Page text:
Would you look at that? Gunslinger managed to make new friends! Unless my eyes deceive me, however, one of them isn’t new to the comic. One can only hope that Orbert remains safe in the company of Handbook-World’s loneliest marksman.  And by the same token, one can only wonder where Gunslinger acquired the googly eyes.

(Note to self: Googly Glass Eyes. This pair of comically oversize novelty eyeballs allow you to project your vision as per the find familiar spell. The may have one or both eyes active at once, surveilling up to two different locations at the same time. However, if you use both eyes in this way you become blind with regard to your own senses.)

OK. With the fires of invention safely doused, what do you say we get around to today’s actual topic? I am talking of course about solo RPGs. And this is some brand spanking new territory for yours truly.

I’ve recently backed my first Solo RPG on BackerKit. It’s a hot little number called Wreck This Deck, and I’ve been having a blast binding eldritch entities in playing cards. Of course, given my practice of bringing a journal to IRL players to sketch them, I’ve adapted the game somewhat to my own ends. Rather than catching demons, I’m applying a bit of homebrew to capture Philadelphia’s genius loci instead. For me it’s become a tool for exploring my new city. And that retheming led me to a realization.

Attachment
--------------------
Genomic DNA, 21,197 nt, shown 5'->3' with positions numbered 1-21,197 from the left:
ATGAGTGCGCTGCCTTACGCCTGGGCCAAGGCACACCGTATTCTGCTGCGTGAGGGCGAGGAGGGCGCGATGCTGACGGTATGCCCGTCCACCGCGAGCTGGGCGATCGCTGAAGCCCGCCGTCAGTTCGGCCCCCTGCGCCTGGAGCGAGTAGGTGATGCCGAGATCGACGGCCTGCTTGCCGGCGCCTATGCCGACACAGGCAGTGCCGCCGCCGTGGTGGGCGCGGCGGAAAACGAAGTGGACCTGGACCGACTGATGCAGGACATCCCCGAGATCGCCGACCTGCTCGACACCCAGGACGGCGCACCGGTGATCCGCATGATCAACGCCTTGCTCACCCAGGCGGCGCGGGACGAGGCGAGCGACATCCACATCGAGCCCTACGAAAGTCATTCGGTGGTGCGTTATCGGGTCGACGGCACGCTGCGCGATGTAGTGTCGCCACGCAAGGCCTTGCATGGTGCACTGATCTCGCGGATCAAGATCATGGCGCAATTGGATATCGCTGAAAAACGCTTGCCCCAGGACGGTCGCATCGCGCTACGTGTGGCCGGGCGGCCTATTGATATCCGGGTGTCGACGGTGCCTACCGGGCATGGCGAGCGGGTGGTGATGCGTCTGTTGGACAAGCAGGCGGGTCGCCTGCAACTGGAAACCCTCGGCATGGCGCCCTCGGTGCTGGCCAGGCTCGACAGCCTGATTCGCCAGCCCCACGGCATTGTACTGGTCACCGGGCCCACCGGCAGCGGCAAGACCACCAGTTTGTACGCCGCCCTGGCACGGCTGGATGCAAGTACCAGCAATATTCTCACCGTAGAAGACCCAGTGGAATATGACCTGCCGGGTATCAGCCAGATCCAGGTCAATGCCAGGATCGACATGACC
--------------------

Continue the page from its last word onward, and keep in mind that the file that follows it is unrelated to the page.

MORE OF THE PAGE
In my benighted past, I’d heard of solo RPGs and thought, “Structured journaling? Why not just write a novel?” But in the practice lives the craft. In the same way that I’ve used places to inspire writing, these games use carefully engineered prompts to scaffold creativity.

One of my literary heroes once said, “My idea of hell is a blank sheet of paper. Or a blank screen. And me, staring at it, unable to think of a single thing worth saying, a single character that people could believe in, a single story that hasn’t been told before. Staring at a blank sheet of paper. Forever.” But when you’ve got a solid prompt to kickstart your imagination, you need not fear hell. You’re not going from literal-nothing to entire-new-universe. You’re taking a seed and watching it grow through your own weird, idiosyncratic, twisting pathways until it becomes into your very own Yggdrasill. (Or Realmbreaker if you’re a giant nerd.)

And best of all? Because you’re the one in charge of your own storytelling experience, you can bend rules or break them or make up your own. Nobody else gets a say. Surprising as it was, the freedom I felt reflavoring Wreck This Deck was revelatory.

That’s why, for today’s discussion, I’d like to try a writing exercise. I’ll ask you the same question I just asked my  first crop of “Writing For Gaming” undergrad students. If you were to reflavor my favorite binding-demons-in-cards game, rebranding it as a binding-____-in-cards game, what goes in the blank? Impress us with your homebrew down in the comments! And add on your hot takes on solo gaming while you’re at it!


THIS COMIC SUCKS! IT NEEDS MORE [INSERT OPINION HERE] Is your favorite class missing from the Handbook of Heroes? Maybe you want to see more dragonborn or aarakocra? Then check out the “Quest Giver” reward level over on the The Handbook of Heroes Patreon. You’ll become part of the monthly vote to see which elements get featured in the comic next!